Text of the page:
Cognitive Difficulties Known to MS Traced to Problems in Nerve Cell Activity in Hippocampus

Patricia Silva, PhD avatar

by Patricia Silva, PhD |

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MS and myelin

In a study published in the International Neurology Journal, researchers showed that cognitive deficits, such as memory problems, in a rat model of multiple sclerosis (MS) are mirrored by changes in synaptic transmission and plasticity in the hippocampus, a brain region crucial for memory processing. The findings advance the understanding of disease mechanisms affecting cognition in MS patients.

Cognitive deficits such as learning and memory dysfunction are common in MS, affecting 40 percent to 60 percent of patients. While earlier studies reported that brain inflammation might alter the generation of neuroplasticity, particularly at the synaptic level, not much is known about the mechanisms leading to such changes.

Studies also show that the hippocampus is affected by nerve cell death in MS patients. Using the well-characterized experimental autoimmune encephalomyelitis (EAE) animal model of MS, researchers at Arak University of Medical Sciences, Iran, used recordings of nerve cell activity in live rats to study the impact of disease on memory processes.

Using behavioral tests to study memory processes in EAE animals can be challenging, since these mice often have motor symptoms that might impact the outcome of such tests. Instead, information of how signals are transmitted at neuronal connections, synapses, as well as long-term potentiation — the mechanism underlying changes in synaptic strength, and hence neuronal plasticity — can be used to understand the mechanisms behind changes in memory function.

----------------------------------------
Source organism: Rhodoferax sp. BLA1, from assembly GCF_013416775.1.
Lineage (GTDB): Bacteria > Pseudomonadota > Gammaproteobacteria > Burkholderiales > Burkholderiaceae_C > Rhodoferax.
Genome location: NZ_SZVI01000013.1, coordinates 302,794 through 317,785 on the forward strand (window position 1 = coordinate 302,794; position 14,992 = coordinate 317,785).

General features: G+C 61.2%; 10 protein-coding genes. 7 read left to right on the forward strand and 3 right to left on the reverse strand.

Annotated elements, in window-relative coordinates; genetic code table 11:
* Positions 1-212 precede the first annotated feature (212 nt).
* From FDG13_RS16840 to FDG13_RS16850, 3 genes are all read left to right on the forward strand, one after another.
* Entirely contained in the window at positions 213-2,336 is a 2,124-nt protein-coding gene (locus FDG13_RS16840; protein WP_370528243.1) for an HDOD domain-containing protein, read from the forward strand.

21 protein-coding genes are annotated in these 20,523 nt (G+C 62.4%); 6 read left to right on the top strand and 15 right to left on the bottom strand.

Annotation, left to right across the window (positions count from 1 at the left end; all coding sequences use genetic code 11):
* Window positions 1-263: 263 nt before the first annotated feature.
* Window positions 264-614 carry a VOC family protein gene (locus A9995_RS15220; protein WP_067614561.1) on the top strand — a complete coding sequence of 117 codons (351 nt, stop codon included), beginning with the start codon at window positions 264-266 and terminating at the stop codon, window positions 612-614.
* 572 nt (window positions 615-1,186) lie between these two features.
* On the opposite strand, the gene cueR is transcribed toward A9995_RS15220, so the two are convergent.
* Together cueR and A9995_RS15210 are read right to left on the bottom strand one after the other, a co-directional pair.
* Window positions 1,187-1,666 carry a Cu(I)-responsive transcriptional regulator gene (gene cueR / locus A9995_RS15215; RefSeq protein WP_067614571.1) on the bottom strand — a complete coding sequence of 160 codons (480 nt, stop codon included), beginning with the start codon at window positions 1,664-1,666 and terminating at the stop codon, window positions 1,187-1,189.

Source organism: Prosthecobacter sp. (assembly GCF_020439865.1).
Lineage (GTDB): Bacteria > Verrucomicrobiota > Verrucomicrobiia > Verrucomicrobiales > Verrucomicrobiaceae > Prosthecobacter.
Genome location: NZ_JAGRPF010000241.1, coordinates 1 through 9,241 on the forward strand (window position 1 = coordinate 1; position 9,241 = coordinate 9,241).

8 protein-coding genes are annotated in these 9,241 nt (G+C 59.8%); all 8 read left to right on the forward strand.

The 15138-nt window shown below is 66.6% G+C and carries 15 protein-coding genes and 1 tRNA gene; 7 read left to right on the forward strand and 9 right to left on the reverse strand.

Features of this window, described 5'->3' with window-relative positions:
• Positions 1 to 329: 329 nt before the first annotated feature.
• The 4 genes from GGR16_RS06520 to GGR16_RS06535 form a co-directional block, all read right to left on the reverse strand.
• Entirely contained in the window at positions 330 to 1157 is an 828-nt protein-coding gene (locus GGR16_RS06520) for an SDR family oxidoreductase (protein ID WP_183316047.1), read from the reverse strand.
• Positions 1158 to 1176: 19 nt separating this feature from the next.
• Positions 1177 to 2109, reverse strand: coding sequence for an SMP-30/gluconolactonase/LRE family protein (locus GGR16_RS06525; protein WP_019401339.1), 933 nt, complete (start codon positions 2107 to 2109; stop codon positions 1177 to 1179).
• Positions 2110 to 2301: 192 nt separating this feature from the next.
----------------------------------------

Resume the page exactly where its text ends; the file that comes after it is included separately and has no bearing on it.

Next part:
The study, Changes in Synaptic Transmission and Long-term Potentiation Induction as a Possible Mechanism for Learning Disability in an Animal Model of Multiple Sclerosis, showed that the EAE mice had deficits in synaptic transmission and long-term potentiation in the hippo­campus.

Further analysis, using a method called paired pulse inhibition, capable of detecting differences in effects of neurotransmitter release, showed that EAE changed the signaling by neurotransmitter GABA, the main inhibitory neurotransmitter in the brain.

The team concluded that the GABA-B receptor, one of two main receptor types for the neurotransmitter, had increased efficacy in the hippocampal region of the rats, explaining why the synaptic transmission and long-term potentiation was lower in the EAE-affected animals.

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